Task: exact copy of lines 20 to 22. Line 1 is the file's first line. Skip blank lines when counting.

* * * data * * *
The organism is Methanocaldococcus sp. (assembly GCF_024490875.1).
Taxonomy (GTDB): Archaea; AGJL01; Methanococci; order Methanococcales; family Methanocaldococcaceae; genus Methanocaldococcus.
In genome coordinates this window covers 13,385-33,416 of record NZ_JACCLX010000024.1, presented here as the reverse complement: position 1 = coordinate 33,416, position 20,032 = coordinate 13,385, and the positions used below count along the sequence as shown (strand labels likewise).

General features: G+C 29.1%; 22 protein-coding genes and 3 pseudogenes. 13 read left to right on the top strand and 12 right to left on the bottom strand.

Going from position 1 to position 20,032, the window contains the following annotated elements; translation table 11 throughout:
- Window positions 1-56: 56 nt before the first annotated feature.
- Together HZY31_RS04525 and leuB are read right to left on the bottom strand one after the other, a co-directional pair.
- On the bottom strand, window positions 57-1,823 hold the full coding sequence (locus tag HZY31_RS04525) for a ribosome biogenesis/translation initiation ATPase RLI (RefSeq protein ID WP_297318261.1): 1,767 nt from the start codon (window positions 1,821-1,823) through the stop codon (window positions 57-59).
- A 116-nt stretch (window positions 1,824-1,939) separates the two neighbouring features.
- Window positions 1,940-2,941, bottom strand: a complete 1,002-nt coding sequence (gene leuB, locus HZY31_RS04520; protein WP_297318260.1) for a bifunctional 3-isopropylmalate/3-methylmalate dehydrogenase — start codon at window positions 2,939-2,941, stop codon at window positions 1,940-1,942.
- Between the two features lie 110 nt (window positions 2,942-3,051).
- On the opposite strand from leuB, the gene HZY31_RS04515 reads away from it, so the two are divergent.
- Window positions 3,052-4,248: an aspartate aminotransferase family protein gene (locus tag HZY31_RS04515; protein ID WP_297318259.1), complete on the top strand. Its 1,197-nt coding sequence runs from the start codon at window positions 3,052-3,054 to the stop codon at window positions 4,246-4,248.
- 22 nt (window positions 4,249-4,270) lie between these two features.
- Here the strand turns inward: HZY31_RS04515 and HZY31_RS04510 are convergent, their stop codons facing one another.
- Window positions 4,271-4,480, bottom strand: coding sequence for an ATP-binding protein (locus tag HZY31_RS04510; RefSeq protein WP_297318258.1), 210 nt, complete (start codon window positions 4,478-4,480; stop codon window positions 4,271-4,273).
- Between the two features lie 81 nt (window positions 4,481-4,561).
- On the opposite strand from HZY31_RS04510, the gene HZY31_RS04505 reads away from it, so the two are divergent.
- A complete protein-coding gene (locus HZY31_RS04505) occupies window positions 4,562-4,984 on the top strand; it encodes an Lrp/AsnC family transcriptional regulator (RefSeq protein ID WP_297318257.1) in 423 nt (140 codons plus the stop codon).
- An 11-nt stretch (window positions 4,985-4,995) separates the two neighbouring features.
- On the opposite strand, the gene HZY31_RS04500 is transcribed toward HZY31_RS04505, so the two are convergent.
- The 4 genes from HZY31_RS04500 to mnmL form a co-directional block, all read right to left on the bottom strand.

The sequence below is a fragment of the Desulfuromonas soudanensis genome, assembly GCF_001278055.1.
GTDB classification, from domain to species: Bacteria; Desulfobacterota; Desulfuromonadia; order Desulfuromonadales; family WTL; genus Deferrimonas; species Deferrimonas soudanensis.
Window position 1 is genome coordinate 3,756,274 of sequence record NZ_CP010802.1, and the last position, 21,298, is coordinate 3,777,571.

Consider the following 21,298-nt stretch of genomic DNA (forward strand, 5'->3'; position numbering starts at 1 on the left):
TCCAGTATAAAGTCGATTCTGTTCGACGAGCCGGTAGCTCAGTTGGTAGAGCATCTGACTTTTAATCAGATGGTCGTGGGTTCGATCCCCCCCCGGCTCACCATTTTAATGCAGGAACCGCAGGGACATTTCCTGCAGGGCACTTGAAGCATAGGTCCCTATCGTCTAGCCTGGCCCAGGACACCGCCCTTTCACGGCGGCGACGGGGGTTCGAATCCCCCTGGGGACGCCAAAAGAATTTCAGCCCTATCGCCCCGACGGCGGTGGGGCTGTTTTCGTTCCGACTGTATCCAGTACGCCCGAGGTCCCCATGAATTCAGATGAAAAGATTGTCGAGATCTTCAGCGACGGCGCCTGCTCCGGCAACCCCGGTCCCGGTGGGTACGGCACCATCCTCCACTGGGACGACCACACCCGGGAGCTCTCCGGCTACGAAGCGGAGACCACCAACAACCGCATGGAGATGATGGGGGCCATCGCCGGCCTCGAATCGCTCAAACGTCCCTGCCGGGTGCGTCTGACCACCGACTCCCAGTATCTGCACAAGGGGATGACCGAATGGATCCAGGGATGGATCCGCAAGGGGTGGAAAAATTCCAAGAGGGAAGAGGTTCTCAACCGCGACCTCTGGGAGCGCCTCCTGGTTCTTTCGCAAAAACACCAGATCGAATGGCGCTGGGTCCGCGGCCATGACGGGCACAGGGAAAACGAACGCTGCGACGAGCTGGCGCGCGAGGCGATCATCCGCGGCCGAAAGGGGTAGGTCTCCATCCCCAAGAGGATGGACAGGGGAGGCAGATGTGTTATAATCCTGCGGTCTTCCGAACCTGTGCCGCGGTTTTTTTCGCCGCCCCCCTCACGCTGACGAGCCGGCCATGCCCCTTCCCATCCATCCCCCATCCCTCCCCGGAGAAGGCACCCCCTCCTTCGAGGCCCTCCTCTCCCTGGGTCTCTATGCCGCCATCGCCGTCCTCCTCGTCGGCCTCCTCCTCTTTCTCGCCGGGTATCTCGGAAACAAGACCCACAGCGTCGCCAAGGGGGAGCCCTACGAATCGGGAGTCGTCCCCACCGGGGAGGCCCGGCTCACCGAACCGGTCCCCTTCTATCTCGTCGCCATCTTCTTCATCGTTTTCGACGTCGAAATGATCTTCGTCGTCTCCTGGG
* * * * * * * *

- An 11-nt stretch (window positions 4,985-4,995) separates the two neighbouring features.
- On the opposite strand, the gene HZY31_RS04500 is transcribed toward HZY31_RS04505, so the two are convergent.
- The 4 genes from HZY31_RS04500 to mnmL form a co-directional block, all read right to left on the bottom strand.